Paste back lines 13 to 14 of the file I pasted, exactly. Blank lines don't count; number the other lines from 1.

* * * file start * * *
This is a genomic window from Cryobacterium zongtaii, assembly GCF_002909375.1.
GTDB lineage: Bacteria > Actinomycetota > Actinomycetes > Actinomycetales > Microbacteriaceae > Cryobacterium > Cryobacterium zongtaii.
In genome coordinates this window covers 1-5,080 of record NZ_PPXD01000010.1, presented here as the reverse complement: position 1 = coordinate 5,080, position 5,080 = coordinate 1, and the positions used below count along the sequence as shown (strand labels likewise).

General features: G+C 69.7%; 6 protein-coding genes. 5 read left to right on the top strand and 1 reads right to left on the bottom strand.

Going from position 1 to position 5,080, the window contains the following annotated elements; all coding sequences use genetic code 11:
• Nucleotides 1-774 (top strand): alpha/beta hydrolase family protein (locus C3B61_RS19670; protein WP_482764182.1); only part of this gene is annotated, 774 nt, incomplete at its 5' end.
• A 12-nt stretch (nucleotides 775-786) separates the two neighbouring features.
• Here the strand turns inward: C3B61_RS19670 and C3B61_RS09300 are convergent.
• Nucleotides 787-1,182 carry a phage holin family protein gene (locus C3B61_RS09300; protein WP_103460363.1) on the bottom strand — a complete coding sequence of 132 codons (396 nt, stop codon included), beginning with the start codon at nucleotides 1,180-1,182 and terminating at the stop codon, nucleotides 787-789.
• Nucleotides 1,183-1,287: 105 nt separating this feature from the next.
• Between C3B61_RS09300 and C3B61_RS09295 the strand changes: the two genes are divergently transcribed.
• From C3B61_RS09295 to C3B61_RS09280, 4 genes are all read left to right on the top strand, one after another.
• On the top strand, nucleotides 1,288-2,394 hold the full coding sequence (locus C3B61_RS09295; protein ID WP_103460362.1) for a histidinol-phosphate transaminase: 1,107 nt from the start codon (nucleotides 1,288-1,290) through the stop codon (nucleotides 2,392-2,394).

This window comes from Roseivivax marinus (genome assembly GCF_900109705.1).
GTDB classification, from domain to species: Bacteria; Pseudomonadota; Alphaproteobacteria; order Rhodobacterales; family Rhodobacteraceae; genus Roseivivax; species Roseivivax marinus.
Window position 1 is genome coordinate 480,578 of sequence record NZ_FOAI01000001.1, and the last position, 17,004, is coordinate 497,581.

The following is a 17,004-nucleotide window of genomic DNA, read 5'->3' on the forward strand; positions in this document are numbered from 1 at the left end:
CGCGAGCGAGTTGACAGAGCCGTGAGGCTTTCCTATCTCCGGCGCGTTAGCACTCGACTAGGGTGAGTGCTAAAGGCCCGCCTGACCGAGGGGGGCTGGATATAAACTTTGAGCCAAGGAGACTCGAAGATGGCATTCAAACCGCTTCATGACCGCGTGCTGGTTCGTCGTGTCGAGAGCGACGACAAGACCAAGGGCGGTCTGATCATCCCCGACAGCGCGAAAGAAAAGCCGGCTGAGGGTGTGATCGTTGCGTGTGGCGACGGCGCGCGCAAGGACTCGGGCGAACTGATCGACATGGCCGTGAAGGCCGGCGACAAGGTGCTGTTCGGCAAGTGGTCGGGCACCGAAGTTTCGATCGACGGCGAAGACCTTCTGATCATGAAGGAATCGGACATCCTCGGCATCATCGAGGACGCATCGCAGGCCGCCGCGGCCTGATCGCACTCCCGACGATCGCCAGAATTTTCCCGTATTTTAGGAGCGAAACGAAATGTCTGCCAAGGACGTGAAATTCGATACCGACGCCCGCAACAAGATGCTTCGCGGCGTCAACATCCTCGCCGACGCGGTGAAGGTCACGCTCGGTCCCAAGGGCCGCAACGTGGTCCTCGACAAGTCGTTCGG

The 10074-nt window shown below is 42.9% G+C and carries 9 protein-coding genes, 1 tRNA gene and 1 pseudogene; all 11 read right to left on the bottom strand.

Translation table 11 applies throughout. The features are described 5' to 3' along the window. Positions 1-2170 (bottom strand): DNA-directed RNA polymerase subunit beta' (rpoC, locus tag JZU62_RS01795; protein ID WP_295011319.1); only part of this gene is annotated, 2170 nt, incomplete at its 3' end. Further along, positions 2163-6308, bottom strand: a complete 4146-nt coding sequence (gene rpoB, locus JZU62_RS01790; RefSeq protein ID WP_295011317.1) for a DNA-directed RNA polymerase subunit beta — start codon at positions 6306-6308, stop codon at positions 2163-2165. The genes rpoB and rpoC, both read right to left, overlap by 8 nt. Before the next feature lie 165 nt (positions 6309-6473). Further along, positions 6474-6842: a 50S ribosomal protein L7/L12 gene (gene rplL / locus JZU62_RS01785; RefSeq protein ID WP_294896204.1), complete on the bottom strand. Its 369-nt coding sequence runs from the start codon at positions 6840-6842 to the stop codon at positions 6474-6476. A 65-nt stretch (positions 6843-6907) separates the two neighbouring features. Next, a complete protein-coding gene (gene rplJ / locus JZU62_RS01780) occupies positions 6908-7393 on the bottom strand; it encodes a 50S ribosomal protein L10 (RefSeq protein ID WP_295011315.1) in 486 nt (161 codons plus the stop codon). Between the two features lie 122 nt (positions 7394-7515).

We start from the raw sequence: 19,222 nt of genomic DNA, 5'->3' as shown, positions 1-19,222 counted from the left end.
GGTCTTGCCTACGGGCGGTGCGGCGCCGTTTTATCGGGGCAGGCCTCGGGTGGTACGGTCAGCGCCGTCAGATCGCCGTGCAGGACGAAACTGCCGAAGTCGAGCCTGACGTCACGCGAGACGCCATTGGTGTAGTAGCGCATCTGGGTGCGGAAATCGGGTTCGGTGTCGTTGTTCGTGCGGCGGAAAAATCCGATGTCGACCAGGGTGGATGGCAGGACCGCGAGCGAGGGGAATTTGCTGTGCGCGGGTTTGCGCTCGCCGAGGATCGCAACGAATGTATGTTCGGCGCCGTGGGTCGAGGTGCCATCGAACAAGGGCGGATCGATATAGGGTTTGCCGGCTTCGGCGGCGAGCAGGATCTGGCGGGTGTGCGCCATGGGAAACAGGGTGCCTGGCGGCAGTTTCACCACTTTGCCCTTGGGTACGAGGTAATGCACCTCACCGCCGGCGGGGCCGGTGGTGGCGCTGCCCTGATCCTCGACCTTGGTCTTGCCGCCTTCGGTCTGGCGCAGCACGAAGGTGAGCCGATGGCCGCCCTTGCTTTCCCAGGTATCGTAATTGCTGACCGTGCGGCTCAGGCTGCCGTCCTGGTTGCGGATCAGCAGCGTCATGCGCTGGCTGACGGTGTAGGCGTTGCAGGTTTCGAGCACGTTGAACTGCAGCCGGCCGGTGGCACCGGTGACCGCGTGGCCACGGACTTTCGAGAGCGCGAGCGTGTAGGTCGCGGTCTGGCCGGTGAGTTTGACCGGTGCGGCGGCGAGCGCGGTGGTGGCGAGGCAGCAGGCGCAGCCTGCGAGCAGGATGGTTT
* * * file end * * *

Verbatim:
• On the top strand, nucleotides 1,288-2,394 hold the full coding sequence (locus C3B61_RS09295; protein ID WP_103460362.1) for a histidinol-phosphate transaminase: 1,107 nt from the start codon (nucleotides 1,288-1,290) through the stop codon (nucleotides 2,392-2,394).

This window comes from Roseivivax marinus (genome assembly GCF_900109705.1).